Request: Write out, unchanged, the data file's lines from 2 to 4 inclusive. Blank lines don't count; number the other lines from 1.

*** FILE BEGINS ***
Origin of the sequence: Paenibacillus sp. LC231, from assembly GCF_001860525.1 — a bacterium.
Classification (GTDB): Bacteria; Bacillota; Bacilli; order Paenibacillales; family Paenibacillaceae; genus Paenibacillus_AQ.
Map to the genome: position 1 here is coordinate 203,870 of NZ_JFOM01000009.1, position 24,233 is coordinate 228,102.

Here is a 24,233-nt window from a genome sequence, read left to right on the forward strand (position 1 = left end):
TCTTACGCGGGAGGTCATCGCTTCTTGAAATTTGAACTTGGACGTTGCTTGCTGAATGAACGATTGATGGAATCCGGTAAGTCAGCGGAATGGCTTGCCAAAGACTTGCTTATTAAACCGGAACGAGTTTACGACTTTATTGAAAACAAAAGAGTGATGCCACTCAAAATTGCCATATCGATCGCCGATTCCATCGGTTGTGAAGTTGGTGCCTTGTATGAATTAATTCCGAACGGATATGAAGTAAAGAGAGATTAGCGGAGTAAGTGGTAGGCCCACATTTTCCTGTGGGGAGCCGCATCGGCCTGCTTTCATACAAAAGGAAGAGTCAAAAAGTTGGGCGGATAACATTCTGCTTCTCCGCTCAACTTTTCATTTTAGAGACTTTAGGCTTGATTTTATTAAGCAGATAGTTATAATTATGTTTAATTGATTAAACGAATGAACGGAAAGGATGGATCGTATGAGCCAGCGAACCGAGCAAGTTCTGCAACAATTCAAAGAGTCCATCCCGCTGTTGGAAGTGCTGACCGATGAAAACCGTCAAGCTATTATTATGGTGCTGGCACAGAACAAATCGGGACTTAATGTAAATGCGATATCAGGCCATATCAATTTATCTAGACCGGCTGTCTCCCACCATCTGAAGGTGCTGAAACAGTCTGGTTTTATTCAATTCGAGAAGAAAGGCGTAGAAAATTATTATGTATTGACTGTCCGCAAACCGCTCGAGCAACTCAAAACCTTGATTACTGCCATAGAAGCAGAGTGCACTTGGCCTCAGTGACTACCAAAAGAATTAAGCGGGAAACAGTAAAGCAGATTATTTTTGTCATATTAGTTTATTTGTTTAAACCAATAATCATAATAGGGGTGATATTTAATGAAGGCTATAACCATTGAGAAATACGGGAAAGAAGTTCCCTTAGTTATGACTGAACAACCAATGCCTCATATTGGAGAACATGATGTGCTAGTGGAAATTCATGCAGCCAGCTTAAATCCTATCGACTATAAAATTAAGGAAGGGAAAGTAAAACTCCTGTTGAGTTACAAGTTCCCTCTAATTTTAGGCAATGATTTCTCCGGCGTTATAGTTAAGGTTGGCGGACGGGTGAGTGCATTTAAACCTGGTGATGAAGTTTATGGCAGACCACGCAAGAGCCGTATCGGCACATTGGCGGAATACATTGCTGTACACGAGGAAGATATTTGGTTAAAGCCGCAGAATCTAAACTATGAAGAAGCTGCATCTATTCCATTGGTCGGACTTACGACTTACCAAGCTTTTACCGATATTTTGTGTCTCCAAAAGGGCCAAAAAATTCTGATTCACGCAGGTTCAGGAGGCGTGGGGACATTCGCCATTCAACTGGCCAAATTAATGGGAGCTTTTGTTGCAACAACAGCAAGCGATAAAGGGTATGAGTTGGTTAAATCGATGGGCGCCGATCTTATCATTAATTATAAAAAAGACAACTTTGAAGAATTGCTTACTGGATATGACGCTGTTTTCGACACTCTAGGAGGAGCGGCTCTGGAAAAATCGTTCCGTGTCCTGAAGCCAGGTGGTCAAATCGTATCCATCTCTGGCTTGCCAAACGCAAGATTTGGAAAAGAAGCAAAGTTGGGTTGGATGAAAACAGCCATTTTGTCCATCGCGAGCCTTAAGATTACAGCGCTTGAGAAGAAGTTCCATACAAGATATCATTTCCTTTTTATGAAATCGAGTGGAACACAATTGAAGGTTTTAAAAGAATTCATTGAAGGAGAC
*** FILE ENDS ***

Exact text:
Classification (GTDB): Bacteria; Bacillota; Bacilli; order Paenibacillales; family Paenibacillaceae; genus Paenibacillus_AQ.
Map to the genome: position 1 here is coordinate 203,870 of NZ_JFOM01000009.1, position 24,233 is coordinate 228,102.

Here is a 24,233-nt window from a genome sequence, read left to right on the forward strand (position 1 = left end):